Done deal: Netflix is bringing back cult classic Arrested Development.
The Bluth family’s new comedy adventures will be available exclusively through the video service starting in the first half of 2013. Why, that’s like getting unlimited juice.
“After a long hiatus, I’m dying to finally get back to the narrator’s microphone,” said executive producer and series narrator Ron Howard. “Of all the projects we’ve been involved with over the years, we probably get more questions about Mitch Hurtwitz’s brilliant Arrested Development than any other — everyone, ourselves included, seems to feel like the Bluths left the party a bit too soon. Bringing a series back from cancellation almost never happens, but then, Arrested always was about as unconventional as they get, so it seems totally appropriate that this show that broke the mold is smashing it to pieces once again.”
Netflix has been muscling into the “TV” space this past year, also picking up a BBC drama for 2012 called House of Cards. For the Arrested Development deal, the DVD delivery and video streaming service bested another top bidder, Showtime, in contention for the acclaimed series, with Hulu also rumored to have been in the running.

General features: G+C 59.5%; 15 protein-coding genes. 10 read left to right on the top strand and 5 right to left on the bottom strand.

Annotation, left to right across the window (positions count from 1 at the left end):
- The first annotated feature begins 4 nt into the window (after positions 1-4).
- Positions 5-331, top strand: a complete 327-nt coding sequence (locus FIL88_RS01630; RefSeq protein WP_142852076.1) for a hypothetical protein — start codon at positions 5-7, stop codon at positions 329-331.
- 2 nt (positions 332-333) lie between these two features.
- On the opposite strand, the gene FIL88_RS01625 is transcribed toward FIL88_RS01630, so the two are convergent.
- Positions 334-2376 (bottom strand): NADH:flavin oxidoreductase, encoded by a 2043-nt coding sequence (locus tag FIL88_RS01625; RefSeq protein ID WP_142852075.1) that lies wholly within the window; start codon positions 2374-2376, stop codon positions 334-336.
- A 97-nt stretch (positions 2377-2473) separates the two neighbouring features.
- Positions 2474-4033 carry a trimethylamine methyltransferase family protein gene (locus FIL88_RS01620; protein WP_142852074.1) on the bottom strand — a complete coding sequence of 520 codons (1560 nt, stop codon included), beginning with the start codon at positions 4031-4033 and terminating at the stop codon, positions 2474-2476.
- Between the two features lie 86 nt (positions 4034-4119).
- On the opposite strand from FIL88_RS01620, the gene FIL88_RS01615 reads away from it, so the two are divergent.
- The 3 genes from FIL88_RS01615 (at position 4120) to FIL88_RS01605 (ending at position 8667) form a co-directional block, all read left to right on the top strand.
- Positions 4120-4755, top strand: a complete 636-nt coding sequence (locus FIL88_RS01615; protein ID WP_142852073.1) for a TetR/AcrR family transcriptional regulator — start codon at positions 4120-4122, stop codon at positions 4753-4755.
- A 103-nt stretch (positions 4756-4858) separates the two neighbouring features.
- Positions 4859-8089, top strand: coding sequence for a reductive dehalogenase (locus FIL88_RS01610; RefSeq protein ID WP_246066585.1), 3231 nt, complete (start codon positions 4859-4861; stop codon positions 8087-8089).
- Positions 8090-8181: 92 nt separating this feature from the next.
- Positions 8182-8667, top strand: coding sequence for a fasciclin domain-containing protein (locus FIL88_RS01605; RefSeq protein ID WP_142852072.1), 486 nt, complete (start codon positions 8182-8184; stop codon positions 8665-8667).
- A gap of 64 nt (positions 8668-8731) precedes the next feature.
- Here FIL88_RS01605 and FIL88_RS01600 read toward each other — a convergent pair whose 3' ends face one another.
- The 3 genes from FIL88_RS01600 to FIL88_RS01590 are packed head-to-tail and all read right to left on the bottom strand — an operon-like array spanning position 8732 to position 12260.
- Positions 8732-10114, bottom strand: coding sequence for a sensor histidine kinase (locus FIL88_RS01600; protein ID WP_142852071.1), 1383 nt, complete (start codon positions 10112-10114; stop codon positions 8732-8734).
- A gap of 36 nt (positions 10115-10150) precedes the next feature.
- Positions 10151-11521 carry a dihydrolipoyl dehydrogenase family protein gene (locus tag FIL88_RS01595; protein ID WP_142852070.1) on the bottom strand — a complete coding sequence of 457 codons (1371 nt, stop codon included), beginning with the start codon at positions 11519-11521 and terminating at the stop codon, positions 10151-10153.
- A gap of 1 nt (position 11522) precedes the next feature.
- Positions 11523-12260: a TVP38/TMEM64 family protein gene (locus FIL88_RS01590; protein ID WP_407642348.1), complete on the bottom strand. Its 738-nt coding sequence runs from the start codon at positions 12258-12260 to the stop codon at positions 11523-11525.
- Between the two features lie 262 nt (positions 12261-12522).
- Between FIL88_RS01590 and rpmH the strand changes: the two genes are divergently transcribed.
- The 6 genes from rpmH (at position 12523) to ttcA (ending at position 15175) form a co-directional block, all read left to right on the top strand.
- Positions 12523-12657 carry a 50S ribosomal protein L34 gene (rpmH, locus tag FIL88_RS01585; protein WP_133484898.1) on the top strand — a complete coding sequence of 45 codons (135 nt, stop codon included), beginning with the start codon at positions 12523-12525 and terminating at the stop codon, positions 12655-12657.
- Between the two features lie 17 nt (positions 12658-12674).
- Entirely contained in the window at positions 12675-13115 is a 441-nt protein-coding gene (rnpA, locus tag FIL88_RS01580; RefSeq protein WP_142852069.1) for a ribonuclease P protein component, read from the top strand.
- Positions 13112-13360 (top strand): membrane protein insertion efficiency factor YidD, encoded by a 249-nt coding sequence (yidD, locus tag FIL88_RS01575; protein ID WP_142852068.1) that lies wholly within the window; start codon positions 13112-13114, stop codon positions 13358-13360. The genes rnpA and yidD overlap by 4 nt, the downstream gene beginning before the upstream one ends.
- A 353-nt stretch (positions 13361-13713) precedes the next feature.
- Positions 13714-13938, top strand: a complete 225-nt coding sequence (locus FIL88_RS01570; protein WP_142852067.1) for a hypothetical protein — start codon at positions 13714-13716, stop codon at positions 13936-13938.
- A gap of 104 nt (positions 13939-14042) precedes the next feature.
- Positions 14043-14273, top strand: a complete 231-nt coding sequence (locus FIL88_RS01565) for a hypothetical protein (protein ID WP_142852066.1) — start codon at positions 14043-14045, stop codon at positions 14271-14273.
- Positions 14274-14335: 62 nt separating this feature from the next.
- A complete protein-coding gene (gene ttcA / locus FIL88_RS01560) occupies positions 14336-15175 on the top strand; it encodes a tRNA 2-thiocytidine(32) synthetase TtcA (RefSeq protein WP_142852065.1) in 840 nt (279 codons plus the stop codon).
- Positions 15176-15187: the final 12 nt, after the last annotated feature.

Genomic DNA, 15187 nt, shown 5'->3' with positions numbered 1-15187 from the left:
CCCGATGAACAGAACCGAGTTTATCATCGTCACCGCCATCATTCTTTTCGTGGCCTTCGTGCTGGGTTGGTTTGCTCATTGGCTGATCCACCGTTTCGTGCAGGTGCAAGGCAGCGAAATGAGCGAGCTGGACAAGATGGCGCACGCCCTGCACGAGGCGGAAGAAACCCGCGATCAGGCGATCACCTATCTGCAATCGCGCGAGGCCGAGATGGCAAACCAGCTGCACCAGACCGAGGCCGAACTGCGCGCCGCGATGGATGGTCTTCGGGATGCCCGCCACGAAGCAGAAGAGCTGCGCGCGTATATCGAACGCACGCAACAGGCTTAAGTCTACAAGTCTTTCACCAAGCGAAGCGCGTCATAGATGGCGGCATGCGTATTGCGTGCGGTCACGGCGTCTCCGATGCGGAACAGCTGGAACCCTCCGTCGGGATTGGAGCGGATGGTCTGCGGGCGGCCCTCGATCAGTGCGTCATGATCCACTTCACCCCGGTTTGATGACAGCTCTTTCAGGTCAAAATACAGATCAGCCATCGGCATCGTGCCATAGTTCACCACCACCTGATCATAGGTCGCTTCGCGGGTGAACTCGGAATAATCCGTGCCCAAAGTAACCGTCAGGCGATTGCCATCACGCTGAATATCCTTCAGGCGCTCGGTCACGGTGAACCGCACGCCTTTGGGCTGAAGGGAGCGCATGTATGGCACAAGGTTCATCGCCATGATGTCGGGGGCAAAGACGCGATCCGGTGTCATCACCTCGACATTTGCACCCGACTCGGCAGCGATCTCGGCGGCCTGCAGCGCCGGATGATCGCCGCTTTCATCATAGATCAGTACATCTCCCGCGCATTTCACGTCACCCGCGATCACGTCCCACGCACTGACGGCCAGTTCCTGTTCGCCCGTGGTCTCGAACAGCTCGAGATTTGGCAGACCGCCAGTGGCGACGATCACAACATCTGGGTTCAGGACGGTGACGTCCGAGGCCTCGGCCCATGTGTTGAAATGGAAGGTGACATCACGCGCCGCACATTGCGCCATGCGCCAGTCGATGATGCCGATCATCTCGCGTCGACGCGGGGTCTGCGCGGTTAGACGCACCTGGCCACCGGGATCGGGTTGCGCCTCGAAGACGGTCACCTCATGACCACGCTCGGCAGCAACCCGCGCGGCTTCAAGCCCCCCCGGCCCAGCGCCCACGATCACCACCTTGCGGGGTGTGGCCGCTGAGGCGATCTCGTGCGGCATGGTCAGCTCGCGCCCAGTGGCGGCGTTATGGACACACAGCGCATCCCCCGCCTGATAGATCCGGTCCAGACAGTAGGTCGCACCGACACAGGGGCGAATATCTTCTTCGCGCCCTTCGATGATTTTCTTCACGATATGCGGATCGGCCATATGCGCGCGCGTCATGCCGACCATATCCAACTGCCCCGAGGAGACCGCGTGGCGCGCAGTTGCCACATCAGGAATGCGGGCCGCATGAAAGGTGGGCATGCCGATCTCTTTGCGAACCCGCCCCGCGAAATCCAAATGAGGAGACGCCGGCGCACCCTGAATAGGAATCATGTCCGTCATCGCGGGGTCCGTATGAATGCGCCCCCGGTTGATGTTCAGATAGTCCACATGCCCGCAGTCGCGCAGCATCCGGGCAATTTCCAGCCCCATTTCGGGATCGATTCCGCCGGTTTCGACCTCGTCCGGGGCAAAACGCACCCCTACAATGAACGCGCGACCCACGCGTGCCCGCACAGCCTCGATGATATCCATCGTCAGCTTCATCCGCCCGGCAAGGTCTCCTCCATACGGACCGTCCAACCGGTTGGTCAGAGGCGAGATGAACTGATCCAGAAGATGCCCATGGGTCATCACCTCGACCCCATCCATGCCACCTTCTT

Twentieth Century Fox Television and Imagine Television will produce the new episodes of the show. How many episodes? That’s not been announced yet.
Will all the cast members return? That’s not been announced either — no contracts have been finalized, we’re told. But certainly previous statements by the producers and cast indicate that everybody is, in theory, on board.
Will there still be the long-rumored movie? Also unclear. But if you’re getting the show back, and on service like Netflix that won’t presumably have any content restrictions anyway (unlike during the show’s original three-season run on Fox) — do we even need a movie?
‘Arrested Development': Which Bluth-Funke family member is your favorite character?
The upcoming ‘Arrested Development’ movie and episodes: Best news ever or best news EVER?
‘Arrested Development’ movie, limited TV series in the works, says Mitchell Hurwitz